The New Hampshire Supreme Court heard arguments yesterday in a case challenging language that would tie voter registration to motor vehicle laws. A law passed in 2012 sought to amend the state’s voter registration forms that required those registering to vote to also affirm, among other things, that: “In declaring New Hampshire as my domicile, I am subject to the laws of the state of New Hampshire which apply to all residents, including laws requiring a driver to register a motor vehicle and apply for a New Hampshire’s driver’s license within 60 days of becoming a resident.”
Originally brought against the state by the New Hampshire Civil Liberties Union, the case centers on the question of whether such language is overly confusing and potentially unconstitutional. The lawyers challenging the state have argued that this language could amount to a “poll tax” in the form of fees associated with driver’s licenses and motor vehicle registration, and that it would deter otherwise eligible voters from voting.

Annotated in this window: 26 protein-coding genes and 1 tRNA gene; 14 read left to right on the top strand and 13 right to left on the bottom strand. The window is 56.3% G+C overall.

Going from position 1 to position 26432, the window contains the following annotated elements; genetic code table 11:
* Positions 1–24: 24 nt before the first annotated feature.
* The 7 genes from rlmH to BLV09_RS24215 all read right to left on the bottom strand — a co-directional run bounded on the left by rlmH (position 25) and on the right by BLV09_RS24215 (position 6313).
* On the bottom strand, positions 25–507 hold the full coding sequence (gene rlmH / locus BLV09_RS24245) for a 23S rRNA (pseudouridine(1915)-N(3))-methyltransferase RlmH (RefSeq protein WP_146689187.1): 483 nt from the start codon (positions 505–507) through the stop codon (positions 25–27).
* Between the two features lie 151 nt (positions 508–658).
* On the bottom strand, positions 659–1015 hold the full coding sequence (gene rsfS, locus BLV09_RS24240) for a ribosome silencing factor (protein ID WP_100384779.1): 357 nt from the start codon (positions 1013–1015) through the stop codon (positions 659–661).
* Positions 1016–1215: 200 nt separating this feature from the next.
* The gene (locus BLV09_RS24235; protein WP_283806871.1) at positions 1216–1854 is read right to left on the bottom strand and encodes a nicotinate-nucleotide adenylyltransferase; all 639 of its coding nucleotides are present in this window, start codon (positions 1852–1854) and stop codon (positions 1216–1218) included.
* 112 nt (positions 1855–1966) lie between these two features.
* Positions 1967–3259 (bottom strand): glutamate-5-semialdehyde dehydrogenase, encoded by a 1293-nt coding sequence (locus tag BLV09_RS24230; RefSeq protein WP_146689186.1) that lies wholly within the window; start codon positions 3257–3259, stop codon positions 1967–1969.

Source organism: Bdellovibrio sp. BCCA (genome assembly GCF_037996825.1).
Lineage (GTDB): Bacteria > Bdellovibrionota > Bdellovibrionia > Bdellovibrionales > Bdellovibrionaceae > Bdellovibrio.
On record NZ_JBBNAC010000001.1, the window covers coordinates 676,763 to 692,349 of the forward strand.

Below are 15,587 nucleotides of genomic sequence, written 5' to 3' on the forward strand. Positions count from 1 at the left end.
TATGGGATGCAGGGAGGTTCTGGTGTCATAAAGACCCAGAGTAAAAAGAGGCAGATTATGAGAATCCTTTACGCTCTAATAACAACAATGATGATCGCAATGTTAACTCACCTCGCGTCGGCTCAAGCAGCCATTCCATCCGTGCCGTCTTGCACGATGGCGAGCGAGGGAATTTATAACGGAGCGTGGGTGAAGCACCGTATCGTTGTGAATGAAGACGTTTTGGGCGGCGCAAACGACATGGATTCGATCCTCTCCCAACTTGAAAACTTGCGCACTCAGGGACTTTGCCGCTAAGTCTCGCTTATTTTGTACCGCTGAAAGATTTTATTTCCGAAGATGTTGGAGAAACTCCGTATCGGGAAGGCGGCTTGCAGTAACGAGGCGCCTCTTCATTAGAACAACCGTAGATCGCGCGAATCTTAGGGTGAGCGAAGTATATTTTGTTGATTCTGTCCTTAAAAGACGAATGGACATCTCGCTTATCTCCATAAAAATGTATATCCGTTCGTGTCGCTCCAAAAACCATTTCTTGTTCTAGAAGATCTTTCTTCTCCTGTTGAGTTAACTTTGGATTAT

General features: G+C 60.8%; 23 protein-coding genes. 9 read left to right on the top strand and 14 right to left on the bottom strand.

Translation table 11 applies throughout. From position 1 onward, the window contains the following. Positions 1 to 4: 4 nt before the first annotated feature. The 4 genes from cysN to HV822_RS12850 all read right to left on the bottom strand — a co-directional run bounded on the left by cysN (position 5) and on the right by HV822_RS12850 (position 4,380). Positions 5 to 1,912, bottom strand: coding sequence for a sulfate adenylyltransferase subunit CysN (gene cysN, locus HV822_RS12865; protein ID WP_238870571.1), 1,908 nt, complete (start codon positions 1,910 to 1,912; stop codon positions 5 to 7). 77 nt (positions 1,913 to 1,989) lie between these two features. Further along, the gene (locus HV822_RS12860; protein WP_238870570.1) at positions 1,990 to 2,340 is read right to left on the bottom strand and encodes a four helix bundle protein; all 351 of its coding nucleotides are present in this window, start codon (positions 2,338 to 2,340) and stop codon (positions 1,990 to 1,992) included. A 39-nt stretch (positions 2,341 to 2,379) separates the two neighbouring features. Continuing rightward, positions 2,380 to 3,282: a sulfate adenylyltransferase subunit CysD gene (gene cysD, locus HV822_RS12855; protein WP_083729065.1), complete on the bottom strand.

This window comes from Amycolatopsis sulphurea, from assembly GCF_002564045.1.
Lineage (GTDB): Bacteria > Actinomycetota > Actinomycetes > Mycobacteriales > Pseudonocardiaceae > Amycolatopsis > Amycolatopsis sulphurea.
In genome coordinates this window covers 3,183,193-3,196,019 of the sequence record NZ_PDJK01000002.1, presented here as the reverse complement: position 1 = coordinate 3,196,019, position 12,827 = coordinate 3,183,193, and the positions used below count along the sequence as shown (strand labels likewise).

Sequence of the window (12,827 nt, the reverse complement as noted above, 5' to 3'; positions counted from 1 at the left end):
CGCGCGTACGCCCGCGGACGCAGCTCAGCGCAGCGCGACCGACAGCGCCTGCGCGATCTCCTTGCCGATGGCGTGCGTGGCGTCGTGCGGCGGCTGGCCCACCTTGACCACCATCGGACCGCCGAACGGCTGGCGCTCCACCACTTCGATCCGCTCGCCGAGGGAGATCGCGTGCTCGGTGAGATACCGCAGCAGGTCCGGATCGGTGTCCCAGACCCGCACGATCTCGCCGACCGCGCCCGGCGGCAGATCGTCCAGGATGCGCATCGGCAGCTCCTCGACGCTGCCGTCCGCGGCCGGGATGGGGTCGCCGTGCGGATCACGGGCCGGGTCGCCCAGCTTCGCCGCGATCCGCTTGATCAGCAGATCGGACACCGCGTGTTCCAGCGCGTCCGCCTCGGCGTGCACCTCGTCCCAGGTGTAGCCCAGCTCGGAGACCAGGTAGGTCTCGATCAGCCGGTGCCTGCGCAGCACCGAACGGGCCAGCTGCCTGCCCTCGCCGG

On the opposite side, the state’s lawyers have argued that the language doesn’t impose burdensome restrictions. Assistant Attorney General Stephen Labonte, speaking at yesterday’s hearing, argued that the language as a whole is not inaccurate and would not deter someone from exercising their right to vote.
“The language subject to review – when read in its entirety, its entirety – is legally accurate,” Labonte said at the start of yesterday’s hearing.
Chief Justice Linda Dalianis soon interjected to clarify that the state’s definitions of “domiciliary and residence are different.” Labonte acknowledged that the state does have distinct definitions for each status.